Coffee doesn’t work the same way for everyone. The effects of caffeine and the quantity required to get the boost vary from people to people based on factors such as gender, genes, weight and even any medications you have been taking. For some, all they need is a ‘pick me up coffee’ in the morning and they are good to go all day, but others require constant refilling or will turn into a zombie.
It should be remembered that over intake of caffeine can lead to a series of unpleasant side effects from stomach ache to insomnia. Hence it is important to find one’s optimal dosage and make sure not to cross the one’s caffeine threshold.
In November 2016, a group of researchers from University of Arizona performed a series of experiments for college students to find how to consume coffee for maximum effectiveness. Their focus was not just on caffeine’s impact on making students more awake, but to find if coffee actually improves their performance.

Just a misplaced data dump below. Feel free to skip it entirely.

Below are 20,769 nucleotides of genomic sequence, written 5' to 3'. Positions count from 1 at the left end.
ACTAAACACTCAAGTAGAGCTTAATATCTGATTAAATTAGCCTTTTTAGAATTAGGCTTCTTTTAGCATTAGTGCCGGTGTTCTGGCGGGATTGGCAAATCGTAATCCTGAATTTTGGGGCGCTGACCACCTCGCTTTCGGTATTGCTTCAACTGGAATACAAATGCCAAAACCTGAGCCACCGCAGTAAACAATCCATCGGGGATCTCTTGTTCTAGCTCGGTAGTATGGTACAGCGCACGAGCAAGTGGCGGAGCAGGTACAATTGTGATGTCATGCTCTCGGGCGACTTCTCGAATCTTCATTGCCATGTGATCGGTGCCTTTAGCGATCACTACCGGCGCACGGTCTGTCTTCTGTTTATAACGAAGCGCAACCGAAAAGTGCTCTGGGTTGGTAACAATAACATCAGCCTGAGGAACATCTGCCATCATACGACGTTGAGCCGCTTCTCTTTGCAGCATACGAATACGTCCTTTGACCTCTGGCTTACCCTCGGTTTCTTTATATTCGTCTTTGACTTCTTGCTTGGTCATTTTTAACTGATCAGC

The experiment was divided into two parts, the students were given coffee and asked to ‘complete implicit and explicit memory tasks in the early morning and late afternoon’. During the morning, students who had caffeine demonstrated a striking improvement in explicit memory, but not implicit memory. And caffeine did not alter memory performance in the afternoon. In the second experiment, students were asked to engage in a cardiovascular exercise in order to examine whether increases in physiological arousal similarly improved memory.
‘Despite clear increases in physiological arousal, exercise did not improve memory performance compared to a stretching control condition’, says the paper published by Stephanie M. Sherman, Timothy P. Buckley, Elsa Baena and Lee Ryan. The results of experiments suggest that “caffeine has a specific benefit for memory during students’ non-optimal time of day – early morning”. The researchers say these findings have real-world implications for students taking morning exams.